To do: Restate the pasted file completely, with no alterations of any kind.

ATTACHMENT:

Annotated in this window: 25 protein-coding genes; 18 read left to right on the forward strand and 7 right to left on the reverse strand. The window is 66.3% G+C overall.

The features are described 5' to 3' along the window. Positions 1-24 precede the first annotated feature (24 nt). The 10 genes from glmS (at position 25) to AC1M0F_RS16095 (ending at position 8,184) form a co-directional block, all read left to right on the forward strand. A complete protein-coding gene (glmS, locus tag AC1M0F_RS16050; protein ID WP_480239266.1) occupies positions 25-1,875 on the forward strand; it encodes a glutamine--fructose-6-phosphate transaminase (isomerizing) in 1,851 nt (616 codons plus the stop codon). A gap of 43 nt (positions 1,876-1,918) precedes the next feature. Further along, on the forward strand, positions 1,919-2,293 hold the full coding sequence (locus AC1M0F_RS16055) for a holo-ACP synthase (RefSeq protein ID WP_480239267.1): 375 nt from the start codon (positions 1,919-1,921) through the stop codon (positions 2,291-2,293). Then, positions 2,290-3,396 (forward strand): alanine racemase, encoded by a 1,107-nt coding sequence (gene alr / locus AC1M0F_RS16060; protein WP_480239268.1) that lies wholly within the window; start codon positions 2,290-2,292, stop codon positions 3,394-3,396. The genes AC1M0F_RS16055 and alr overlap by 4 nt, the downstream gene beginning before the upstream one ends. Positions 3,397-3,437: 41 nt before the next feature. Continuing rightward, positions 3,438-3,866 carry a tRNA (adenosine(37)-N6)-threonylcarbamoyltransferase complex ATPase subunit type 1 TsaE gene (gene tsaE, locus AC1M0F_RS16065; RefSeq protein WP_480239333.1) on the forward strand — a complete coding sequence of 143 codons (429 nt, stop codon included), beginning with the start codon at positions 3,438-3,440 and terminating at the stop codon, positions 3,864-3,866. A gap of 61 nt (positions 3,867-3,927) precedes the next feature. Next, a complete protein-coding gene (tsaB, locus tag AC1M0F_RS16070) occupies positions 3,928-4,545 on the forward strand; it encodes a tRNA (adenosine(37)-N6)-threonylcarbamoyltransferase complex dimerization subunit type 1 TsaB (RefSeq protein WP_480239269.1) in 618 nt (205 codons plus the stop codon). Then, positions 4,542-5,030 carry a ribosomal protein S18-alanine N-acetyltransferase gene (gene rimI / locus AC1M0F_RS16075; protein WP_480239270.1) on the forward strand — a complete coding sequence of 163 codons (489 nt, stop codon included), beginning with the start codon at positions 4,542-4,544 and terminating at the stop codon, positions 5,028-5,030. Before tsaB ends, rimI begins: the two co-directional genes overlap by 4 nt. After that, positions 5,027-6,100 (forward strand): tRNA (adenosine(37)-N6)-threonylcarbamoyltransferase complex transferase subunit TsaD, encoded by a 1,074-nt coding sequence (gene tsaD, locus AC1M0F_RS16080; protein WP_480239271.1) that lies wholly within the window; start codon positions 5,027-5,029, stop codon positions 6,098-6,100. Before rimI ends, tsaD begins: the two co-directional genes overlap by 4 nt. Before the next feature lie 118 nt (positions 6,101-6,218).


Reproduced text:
Annotated in this window: 25 protein-coding genes; 18 read left to right on the forward strand and 7 right to left on the reverse strand. The window is 66.3% G+C overall.

The features are described 5' to 3' along the window. Positions 1-24 precede the first annotated feature (24 nt). The 10 genes from glmS (at position 25) to AC1M0F_RS16095 (ending at position 8,184) form a co-directional block, all read left to right on the forward strand. A complete protein-coding gene (glmS, locus tag AC1M0F_RS16050; protein ID WP_480239266.1) occupies positions 25-1,875 on the forward strand; it encodes a glutamine--fructose-6-phosphate transaminase (isomerizing) in 1,851 nt (616 codons plus the stop codon). A gap of 43 nt (positions 1,876-1,918) precedes the next feature. Further along, on the forward strand, positions 1,919-2,293 hold the full coding sequence (locus AC1M0F_RS16055) for a holo-ACP synthase (RefSeq protein ID WP_480239267.1): 375 nt from the start codon (positions 1,919-1,921) through the stop codon (positions 2,291-2,293). Then, positions 2,290-3,396 (forward strand): alanine racemase, encoded by a 1,107-nt coding sequence (gene alr / locus AC1M0F_RS16060; protein WP_480239268.1) that lies wholly within the window; start codon positions 2,290-2,292, stop codon positions 3,394-3,396. The genes AC1M0F_RS16055 and alr overlap by 4 nt, the downstream gene beginning before the upstream one ends. Positions 3,397-3,437: 41 nt before the next feature. Continuing rightward, positions 3,438-3,866 carry a tRNA (adenosine(37)-N6)-threonylcarbamoyltransferase complex ATPase subunit type 1 TsaE gene (gene tsaE, locus AC1M0F_RS16065; RefSeq protein WP_480239333.1) on the forward strand — a complete coding sequence of 143 codons (429 nt, stop codon included), beginning with the start codon at positions 3,438-3,440 and terminating at the stop codon, positions 3,864-3,866. A gap of 61 nt (positions 3,867-3,927) precedes the next feature. Next, a complete protein-coding gene (tsaB, locus tag AC1M0F_RS16070) occupies positions 3,928-4,545 on the forward strand; it encodes a tRNA (adenosine(37)-N6)-threonylcarbamoyltransferase complex dimerization subunit type 1 TsaB (RefSeq protein WP_480239269.1) in 618 nt (205 codons plus the stop codon). Then, positions 4,542-5,030 carry a ribosomal protein S18-alanine N-acetyltransferase gene (gene rimI / locus AC1M0F_RS16075; protein WP_480239270.1) on the forward strand — a complete coding sequence of 163 codons (489 nt, stop codon included), beginning with the start codon at positions 4,542-4,544 and terminating at the stop codon, positions 5,028-5,030. Before tsaB ends, rimI begins: the two co-directional genes overlap by 4 nt. After that, positions 5,027-6,100 (forward strand): tRNA (adenosine(37)-N6)-threonylcarbamoyltransferase complex transferase subunit TsaD, encoded by a 1,074-nt coding sequence (gene tsaD, locus AC1M0F_RS16080; protein WP_480239271.1) that lies wholly within the window; start codon positions 5,027-5,029, stop codon positions 6,098-6,100. Before rimI ends, tsaD begins: the two co-directional genes overlap by 4 nt. Before the next feature lie 118 nt (positions 6,101-6,218).